Epstein-Barr virus

The Columbia Encyclopedia, 6th ed.
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Epstein-Barr virus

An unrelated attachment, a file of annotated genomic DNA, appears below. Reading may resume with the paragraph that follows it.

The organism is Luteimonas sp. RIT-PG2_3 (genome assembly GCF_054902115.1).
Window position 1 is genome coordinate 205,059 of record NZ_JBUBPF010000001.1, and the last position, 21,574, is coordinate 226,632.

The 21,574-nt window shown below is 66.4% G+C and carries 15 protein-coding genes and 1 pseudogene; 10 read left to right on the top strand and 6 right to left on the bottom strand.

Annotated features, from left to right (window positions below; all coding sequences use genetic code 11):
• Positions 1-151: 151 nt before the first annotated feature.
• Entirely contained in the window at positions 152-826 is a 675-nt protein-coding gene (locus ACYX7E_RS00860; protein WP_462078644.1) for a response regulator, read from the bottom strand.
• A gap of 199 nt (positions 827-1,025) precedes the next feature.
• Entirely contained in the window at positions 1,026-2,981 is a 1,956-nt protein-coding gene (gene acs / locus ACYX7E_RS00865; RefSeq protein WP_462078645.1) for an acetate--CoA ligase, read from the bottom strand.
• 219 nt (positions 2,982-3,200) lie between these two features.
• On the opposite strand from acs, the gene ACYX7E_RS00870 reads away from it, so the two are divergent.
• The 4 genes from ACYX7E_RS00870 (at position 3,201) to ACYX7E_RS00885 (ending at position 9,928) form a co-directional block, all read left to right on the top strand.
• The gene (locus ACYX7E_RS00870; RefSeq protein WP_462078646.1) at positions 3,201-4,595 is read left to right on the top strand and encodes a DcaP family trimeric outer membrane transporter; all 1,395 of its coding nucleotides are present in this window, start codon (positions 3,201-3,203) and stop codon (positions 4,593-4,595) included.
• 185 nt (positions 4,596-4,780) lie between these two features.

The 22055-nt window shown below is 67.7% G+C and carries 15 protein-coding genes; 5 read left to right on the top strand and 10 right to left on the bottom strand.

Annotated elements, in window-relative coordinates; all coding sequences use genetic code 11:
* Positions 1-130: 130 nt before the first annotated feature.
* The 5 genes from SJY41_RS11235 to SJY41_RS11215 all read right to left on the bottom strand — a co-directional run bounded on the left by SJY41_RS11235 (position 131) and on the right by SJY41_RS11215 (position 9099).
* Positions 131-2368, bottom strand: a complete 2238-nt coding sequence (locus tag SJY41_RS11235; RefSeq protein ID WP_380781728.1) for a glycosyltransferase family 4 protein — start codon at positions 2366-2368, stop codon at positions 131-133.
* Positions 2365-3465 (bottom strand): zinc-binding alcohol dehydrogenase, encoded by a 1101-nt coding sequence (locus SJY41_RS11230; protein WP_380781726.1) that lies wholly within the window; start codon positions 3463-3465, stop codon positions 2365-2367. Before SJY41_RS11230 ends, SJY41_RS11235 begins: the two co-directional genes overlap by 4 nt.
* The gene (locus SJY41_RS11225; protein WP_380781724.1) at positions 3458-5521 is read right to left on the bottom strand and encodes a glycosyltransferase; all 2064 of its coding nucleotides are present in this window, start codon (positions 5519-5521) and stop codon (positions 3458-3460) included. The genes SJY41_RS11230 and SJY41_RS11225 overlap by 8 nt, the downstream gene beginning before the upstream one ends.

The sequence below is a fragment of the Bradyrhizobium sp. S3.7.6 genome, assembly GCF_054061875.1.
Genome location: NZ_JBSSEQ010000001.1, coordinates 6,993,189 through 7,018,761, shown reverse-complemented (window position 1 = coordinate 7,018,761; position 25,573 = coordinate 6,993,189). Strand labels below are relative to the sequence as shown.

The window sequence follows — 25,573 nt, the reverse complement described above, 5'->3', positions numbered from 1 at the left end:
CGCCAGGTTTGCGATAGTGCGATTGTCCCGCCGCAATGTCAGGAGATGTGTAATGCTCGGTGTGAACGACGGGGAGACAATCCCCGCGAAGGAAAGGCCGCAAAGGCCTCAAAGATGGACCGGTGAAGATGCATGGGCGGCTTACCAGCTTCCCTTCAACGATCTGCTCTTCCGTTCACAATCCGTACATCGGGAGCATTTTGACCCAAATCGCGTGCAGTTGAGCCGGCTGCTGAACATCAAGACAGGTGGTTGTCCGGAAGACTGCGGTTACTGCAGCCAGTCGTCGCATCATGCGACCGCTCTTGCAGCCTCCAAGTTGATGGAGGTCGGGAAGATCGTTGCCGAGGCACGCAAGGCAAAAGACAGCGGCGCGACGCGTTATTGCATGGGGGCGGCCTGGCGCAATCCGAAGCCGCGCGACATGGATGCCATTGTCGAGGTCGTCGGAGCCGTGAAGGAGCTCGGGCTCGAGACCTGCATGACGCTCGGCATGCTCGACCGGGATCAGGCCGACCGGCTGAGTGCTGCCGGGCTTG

Epstein-Barr virus (EBV), herpesvirus that is the major cause of infectious mononucleosis and is associated with a number of cancers, particularly lymphomas in immunosuppressed persons, including persons with AIDS. Epstein-Barr is a ubiquitous virus, so common that it has been difficult to determine whether it is the cause of certain diseases or whether it is simply there as an artifact. In Third World nations, most children are infected with EBV; in most industrialized nations, about 50% of the people are infected. Research has found that all of the lymphomas associated with AIDS and most lymphomas in other immunocompromised persons are connected with latent EBV infection. EBV has been found in biopsy tissue of patients with Hodgkin's disease, breast cancer, and some smooth muscle tumors. EBV also was formerly suspected as the cause of chronic fatigue syndrome (originally named chronic EBV syndrome).

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